Take the 2-minute tour ×
Stack Overflow is a question and answer site for professional and enthusiast programmers. It's 100% free, no registration required.

I did an evil thing in github: used rebase, then push --force. This was because I wanted to change the name associated with my commits, and have it reflected in the repository.

As is warned elsewhere, this can have consequences for other upstream or downstream repos.

The consequence I am seeing is duplicate commit messages in the upstream repo after they did a merge.

We have the following structure:

Main (fairly inactive) - Evil (very active) - Others (very inactive)

My question is: how do I get Main into a good state if is already has a few commits. My suggested plan of action is:

  • git clone Main
  • git reset [pre-merge-commit]
  • git stash
  • git push --force
  • git stash pop
  • git push

I am a little reluctant to do this without being sure it will (a) fix the problem and (b) not create more disasters. The 'Evil' respository has been very active since it performed its own reset/push, and I assume that they will need to do something like:

  • git pull
  • git reset [largest-commit-that-still-exists-on-Main]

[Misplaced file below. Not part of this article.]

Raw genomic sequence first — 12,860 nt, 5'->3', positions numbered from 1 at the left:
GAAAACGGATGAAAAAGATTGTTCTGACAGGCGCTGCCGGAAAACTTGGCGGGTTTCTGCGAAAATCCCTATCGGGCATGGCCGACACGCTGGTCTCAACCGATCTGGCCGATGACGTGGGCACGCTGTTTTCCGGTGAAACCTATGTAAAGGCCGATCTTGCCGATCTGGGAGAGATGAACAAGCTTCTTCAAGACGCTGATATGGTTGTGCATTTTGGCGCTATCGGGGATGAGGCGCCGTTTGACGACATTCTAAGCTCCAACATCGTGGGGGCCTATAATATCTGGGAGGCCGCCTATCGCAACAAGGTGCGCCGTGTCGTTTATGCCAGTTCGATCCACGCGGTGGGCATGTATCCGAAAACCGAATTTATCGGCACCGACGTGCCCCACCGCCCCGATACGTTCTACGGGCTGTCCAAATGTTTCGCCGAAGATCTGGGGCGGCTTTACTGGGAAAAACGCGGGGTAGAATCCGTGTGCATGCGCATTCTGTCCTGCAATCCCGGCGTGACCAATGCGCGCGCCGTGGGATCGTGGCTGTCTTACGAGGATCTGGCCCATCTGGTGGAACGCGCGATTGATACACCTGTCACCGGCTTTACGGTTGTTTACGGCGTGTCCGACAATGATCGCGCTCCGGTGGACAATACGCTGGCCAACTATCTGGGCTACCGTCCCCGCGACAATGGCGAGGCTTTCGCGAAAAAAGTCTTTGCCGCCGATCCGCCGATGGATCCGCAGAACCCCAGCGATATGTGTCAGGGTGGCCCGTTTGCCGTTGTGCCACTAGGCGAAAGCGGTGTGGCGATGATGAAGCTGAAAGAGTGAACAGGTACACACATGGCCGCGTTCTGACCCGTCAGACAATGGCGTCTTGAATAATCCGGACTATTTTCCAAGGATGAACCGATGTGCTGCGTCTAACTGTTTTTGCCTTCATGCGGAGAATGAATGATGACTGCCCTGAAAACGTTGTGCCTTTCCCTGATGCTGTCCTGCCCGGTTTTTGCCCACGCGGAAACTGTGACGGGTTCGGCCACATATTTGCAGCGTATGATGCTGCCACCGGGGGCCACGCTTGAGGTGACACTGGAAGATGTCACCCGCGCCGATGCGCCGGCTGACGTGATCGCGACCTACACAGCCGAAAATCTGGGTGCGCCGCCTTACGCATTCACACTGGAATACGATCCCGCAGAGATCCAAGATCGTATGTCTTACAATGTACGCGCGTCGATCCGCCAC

• git stash
  • git push --force (to revert 'Evil' to a state that exists in Main)
  • (pull stuff from Main and merge normally)
  • git stash pop
  • git push (to apply local changes)

Is this right?

Finally, the 'Evil' repository has numerous commits done after it did the reset/push. Is there any way to ensure all the commit messages are preserved when it resyncs with Main?

share|improve this question
    
Doing some more research, I am wondering if a combination of git-fetch and git-cherry-pick might be a better answer, then once the Main repo has all the updates and looks good, just force the updates on all the children. Or vice verca: get 'Evil' into a current and accurate representation of the source and history, then force it (somehow?) onto Main. –  user1217494 Mar 13 '12 at 2:57

1 Answer 1

up vote 1 down vote accepted

Judging from what you've described, I'd say probably your best bet would be the second possibility mentioned in your comment - namely, continue to modify "Evil" until it is as accurate as possible, then have "Main" reset to where Evil is. Any downstream users can rebase (using the --onto flag) onto the "new world order" from "Evil".

share|improve this answer
    
Hi, thanks for the reply. –  user1217494 Mar 16 '12 at 3:44
    
Ooops. Hit return too soon.....is there a simple way to get the upstream respository (Main) to reset to match Evil once it is in a good state? –  user1217494 Mar 16 '12 at 3:45
    
Sure. From a clone of the Evil repository, just git push --force <main> master (assuming master is the branch in question). –  Amber Mar 16 '12 at 4:30
    
(Of course, this assumes that you have access to the upstream repo. If you don't, someone who does will need to do the above.) –  Amber Mar 16 '12 at 4:30
    
Ended up doing a combination of rebases and cherry picking –  user1217494 Apr 29 '12 at 13:14

Your Answer

 
discard

By posting your answer, you agree to the privacy policy and terms of service.

Not the answer you're looking for? Browse other questions tagged or ask your own question.